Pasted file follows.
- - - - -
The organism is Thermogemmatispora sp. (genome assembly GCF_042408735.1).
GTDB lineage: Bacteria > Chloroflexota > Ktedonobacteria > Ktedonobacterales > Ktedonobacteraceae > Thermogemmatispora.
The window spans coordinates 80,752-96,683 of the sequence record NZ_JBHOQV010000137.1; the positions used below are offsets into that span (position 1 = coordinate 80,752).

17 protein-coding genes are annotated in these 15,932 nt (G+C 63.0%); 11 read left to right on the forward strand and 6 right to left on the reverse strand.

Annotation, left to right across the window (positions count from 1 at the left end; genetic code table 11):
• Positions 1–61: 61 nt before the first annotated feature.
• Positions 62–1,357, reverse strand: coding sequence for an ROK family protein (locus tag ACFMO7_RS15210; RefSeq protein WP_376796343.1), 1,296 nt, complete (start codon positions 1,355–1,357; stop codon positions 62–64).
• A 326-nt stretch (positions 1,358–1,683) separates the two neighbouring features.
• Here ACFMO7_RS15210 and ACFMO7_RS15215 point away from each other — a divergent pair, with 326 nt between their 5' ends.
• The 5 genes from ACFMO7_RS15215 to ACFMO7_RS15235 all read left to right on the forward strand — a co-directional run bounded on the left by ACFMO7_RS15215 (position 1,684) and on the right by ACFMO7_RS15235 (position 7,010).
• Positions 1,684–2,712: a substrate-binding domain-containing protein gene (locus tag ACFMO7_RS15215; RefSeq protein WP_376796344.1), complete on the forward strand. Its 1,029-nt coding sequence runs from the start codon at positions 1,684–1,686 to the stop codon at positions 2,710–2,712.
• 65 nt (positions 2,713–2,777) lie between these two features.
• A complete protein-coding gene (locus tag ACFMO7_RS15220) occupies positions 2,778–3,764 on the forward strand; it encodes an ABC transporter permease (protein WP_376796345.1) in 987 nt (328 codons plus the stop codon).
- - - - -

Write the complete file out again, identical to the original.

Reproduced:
The organism is Thermogemmatispora sp. (genome assembly GCF_042408735.1).
GTDB lineage: Bacteria > Chloroflexota > Ktedonobacteria > Ktedonobacterales > Ktedonobacteraceae > Thermogemmatispora.
The window spans coordinates 80,752-96,683 of the sequence record NZ_JBHOQV010000137.1; the positions used below are offsets into that span (position 1 = coordinate 80,752).

17 protein-coding genes are annotated in these 15,932 nt (G+C 63.0%); 11 read left to right on the forward strand and 6 right to left on the reverse strand.

Annotation, left to right across the window (positions count from 1 at the left end; genetic code table 11):
• Positions 1–61: 61 nt before the first annotated feature.
• Positions 62–1,357, reverse strand: coding sequence for an ROK family protein (locus tag ACFMO7_RS15210; RefSeq protein WP_376796343.1), 1,296 nt, complete (start codon positions 1,355–1,357; stop codon positions 62–64).
• A 326-nt stretch (positions 1,358–1,683) separates the two neighbouring features.
• Here ACFMO7_RS15210 and ACFMO7_RS15215 point away from each other — a divergent pair, with 326 nt between their 5' ends.
• The 5 genes from ACFMO7_RS15215 to ACFMO7_RS15235 all read left to right on the forward strand — a co-directional run bounded on the left by ACFMO7_RS15215 (position 1,684) and on the right by ACFMO7_RS15235 (position 7,010).
• Positions 1,684–2,712: a substrate-binding domain-containing protein gene (locus tag ACFMO7_RS15215; RefSeq protein WP_376796344.1), complete on the forward strand. Its 1,029-nt coding sequence runs from the start codon at positions 1,684–1,686 to the stop codon at positions 2,710–2,712.
• 65 nt (positions 2,713–2,777) lie between these two features.
• A complete protein-coding gene (locus tag ACFMO7_RS15220) occupies positions 2,778–3,764 on the forward strand; it encodes an ABC transporter permease (protein WP_376796345.1) in 987 nt (328 codons plus the stop codon).